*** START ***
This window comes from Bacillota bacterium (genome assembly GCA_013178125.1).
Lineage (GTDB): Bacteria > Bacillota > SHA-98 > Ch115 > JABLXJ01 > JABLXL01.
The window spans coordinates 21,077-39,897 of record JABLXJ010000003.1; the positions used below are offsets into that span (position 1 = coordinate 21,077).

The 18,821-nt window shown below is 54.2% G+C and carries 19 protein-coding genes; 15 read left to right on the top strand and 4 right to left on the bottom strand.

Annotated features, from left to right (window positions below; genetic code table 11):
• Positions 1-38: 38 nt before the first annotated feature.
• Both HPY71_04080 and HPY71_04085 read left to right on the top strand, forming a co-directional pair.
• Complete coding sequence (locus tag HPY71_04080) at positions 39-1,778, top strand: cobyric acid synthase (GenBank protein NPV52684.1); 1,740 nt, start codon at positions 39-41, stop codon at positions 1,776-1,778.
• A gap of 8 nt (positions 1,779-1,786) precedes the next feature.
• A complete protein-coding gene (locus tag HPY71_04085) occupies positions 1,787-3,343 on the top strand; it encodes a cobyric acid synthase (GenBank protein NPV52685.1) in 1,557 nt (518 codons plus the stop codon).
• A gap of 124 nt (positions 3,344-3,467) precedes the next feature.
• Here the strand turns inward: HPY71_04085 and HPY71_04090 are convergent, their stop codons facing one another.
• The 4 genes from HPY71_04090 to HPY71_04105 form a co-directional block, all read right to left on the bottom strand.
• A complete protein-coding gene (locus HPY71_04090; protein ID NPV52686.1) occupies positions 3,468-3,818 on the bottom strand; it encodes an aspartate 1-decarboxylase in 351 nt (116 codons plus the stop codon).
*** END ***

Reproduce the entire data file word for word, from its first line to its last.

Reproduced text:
This window comes from Bacillota bacterium (genome assembly GCA_013178125.1).
Lineage (GTDB): Bacteria > Bacillota > SHA-98 > Ch115 > JABLXJ01 > JABLXL01.
The window spans coordinates 21,077-39,897 of record JABLXJ010000003.1; the positions used below are offsets into that span (position 1 = coordinate 21,077).

The 18,821-nt window shown below is 54.2% G+C and carries 19 protein-coding genes; 15 read left to right on the top strand and 4 right to left on the bottom strand.

Annotated features, from left to right (window positions below; genetic code table 11):
• Positions 1-38: 38 nt before the first annotated feature.
• Both HPY71_04080 and HPY71_04085 read left to right on the top strand, forming a co-directional pair.
• Complete coding sequence (locus tag HPY71_04080) at positions 39-1,778, top strand: cobyric acid synthase (GenBank protein NPV52684.1); 1,740 nt, start codon at positions 39-41, stop codon at positions 1,776-1,778.
• A gap of 8 nt (positions 1,779-1,786) precedes the next feature.
• A complete protein-coding gene (locus tag HPY71_04085) occupies positions 1,787-3,343 on the top strand; it encodes a cobyric acid synthase (GenBank protein NPV52685.1) in 1,557 nt (518 codons plus the stop codon).
• A gap of 124 nt (positions 3,344-3,467) precedes the next feature.
• Here the strand turns inward: HPY71_04085 and HPY71_04090 are convergent, their stop codons facing one another.
• The 4 genes from HPY71_04090 to HPY71_04105 form a co-directional block, all read right to left on the bottom strand.
• A complete protein-coding gene (locus HPY71_04090; protein ID NPV52686.1) occupies positions 3,468-3,818 on the bottom strand; it encodes an aspartate 1-decarboxylase in 351 nt (116 codons plus the stop codon).